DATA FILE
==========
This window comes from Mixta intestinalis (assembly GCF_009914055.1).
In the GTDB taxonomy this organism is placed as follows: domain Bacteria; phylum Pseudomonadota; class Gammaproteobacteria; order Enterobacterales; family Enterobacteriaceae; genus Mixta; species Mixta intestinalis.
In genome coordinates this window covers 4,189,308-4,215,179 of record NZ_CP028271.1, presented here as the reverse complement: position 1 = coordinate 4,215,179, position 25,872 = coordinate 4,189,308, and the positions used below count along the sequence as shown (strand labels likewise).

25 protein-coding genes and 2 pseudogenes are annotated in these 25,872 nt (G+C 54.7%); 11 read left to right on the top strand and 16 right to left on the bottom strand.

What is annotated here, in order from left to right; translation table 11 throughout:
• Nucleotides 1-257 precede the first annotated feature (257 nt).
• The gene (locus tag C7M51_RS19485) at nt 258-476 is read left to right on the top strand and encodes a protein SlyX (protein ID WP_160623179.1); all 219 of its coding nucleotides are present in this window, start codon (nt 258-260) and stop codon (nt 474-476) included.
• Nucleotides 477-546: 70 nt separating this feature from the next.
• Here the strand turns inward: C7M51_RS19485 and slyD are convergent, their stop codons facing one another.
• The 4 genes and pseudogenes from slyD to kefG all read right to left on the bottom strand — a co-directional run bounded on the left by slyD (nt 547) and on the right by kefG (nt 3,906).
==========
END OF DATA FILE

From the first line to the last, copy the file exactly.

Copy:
This window comes from Mixta intestinalis (assembly GCF_009914055.1).
In the GTDB taxonomy this organism is placed as follows: domain Bacteria; phylum Pseudomonadota; class Gammaproteobacteria; order Enterobacterales; family Enterobacteriaceae; genus Mixta; species Mixta intestinalis.
In genome coordinates this window covers 4,189,308-4,215,179 of record NZ_CP028271.1, presented here as the reverse complement: position 1 = coordinate 4,215,179, position 25,872 = coordinate 4,189,308, and the positions used below count along the sequence as shown (strand labels likewise).

25 protein-coding genes and 2 pseudogenes are annotated in these 25,872 nt (G+C 54.7%); 11 read left to right on the top strand and 16 right to left on the bottom strand.

What is annotated here, in order from left to right; translation table 11 throughout:
• Nucleotides 1-257 precede the first annotated feature (257 nt).
• The gene (locus tag C7M51_RS19485) at nt 258-476 is read left to right on the top strand and encodes a protein SlyX (protein ID WP_160623179.1); all 219 of its coding nucleotides are present in this window, start codon (nt 258-260) and stop codon (nt 474-476) included.
• Nucleotides 477-546: 70 nt separating this feature from the next.
• Here the strand turns inward: C7M51_RS19485 and slyD are convergent, their stop codons facing one another.
• The 4 genes and pseudogenes from slyD to kefG all read right to left on the bottom strand — a co-directional run bounded on the left by slyD (nt 547) and on the right by kefG (nt 3,906).